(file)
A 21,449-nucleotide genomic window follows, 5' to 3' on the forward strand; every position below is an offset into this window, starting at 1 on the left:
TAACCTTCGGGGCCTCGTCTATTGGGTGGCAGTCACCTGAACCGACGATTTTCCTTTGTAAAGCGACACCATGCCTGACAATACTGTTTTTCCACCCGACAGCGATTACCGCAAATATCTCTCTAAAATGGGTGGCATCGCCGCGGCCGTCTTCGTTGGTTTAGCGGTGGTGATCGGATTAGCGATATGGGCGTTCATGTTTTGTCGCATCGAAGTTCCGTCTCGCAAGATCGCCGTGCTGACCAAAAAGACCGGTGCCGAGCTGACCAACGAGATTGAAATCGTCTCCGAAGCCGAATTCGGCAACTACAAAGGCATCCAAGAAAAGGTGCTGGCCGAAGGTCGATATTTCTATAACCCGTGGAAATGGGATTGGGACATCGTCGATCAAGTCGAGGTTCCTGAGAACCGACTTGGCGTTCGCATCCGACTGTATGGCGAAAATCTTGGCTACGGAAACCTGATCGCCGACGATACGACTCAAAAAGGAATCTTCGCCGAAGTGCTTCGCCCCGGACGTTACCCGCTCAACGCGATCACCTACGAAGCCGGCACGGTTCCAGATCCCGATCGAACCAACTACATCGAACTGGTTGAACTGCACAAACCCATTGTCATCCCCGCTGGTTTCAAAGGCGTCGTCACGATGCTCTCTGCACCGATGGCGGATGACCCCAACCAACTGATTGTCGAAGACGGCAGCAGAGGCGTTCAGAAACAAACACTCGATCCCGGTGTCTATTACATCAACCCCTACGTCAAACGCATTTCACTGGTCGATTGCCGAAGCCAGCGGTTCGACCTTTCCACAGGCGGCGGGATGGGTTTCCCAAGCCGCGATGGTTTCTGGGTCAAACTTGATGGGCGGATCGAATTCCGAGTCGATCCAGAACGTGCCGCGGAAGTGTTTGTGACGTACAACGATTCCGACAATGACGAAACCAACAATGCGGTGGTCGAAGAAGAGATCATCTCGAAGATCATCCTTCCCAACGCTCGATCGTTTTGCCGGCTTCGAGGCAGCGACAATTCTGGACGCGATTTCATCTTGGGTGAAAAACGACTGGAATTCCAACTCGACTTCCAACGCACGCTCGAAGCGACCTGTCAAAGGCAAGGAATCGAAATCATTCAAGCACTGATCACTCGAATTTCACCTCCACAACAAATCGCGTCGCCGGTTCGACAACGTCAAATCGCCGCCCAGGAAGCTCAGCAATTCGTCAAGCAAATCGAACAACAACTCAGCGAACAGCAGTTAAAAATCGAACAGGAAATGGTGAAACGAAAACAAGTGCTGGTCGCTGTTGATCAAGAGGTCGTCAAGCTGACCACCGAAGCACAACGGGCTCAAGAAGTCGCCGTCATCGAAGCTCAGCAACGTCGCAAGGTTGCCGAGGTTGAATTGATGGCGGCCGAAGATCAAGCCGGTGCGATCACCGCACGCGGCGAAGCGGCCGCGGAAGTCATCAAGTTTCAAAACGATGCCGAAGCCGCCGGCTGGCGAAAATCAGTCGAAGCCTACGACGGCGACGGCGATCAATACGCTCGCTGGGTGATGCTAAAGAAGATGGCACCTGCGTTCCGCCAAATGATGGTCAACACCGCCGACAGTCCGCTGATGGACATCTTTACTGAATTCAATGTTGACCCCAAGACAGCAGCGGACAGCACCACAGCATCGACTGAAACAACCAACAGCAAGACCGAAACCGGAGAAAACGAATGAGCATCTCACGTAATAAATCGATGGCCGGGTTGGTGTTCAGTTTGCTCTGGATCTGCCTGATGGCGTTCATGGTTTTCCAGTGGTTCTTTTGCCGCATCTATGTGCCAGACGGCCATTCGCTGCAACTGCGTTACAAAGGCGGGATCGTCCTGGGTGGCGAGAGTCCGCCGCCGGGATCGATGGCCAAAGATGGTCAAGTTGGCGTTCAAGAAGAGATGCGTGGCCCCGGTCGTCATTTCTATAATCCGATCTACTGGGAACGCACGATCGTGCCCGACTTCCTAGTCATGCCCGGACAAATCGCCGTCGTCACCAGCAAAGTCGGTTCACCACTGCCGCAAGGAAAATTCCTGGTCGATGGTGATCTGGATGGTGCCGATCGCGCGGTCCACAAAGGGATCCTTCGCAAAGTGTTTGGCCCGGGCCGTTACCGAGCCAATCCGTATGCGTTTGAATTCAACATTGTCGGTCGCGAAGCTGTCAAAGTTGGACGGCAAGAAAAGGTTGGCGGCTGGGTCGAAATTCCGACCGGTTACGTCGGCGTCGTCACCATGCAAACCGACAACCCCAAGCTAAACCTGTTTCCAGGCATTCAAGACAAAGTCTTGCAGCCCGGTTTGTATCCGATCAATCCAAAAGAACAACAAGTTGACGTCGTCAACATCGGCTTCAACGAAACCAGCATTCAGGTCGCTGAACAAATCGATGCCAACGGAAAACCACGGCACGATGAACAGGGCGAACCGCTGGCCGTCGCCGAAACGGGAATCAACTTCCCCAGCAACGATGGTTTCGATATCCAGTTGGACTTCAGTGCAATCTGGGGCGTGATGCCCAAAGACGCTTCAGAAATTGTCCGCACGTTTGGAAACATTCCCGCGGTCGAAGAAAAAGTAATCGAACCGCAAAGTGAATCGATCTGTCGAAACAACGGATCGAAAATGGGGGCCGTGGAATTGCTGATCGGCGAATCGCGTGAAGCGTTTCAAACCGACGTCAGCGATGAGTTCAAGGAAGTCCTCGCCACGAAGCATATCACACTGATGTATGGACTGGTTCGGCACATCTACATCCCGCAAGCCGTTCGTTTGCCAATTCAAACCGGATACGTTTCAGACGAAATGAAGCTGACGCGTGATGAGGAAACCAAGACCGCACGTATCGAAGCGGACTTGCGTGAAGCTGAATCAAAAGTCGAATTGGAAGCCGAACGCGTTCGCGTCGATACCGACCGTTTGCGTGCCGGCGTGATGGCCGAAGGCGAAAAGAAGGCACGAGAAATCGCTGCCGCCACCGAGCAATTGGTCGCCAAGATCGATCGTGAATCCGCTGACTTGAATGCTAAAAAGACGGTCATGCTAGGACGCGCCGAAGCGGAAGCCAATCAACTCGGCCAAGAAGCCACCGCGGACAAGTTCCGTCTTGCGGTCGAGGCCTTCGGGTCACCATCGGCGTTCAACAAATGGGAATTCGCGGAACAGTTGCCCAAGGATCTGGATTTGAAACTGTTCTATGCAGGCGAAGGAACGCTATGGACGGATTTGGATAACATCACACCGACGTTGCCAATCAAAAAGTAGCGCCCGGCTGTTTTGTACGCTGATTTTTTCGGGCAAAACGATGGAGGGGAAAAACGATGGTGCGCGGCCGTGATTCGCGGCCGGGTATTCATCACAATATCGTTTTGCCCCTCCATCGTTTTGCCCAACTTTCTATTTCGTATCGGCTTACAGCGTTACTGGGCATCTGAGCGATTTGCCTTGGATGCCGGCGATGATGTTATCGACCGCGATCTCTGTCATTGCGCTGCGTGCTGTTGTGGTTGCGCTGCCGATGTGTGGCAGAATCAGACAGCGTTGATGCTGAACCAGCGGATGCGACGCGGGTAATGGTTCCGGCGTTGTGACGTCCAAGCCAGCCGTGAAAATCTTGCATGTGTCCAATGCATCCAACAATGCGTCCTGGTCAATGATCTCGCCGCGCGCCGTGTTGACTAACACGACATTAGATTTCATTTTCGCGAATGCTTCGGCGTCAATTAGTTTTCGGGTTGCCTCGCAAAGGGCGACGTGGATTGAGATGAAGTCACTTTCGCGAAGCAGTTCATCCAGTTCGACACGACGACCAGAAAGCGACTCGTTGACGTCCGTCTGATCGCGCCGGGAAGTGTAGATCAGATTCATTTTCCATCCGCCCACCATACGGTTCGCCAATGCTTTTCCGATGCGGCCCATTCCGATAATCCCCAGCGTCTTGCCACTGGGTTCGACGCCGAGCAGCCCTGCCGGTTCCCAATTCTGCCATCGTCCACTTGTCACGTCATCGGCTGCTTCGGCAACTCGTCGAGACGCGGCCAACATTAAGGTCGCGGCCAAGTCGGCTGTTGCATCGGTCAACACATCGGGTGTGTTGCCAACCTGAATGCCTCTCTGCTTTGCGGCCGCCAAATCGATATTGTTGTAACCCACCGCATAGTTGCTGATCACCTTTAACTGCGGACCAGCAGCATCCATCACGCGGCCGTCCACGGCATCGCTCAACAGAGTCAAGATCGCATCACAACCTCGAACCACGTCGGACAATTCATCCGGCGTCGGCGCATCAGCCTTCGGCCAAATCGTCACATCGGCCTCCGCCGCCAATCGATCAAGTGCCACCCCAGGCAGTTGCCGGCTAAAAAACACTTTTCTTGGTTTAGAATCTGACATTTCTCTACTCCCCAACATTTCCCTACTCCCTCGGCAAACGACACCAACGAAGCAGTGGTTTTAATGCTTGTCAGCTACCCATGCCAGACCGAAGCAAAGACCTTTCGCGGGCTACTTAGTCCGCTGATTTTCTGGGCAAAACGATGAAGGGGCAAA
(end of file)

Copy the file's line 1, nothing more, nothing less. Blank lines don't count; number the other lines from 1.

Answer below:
A 21,449-nucleotide genomic window follows, 5' to 3' on the forward strand; every position below is an offset into this window, starting at 1 on the left: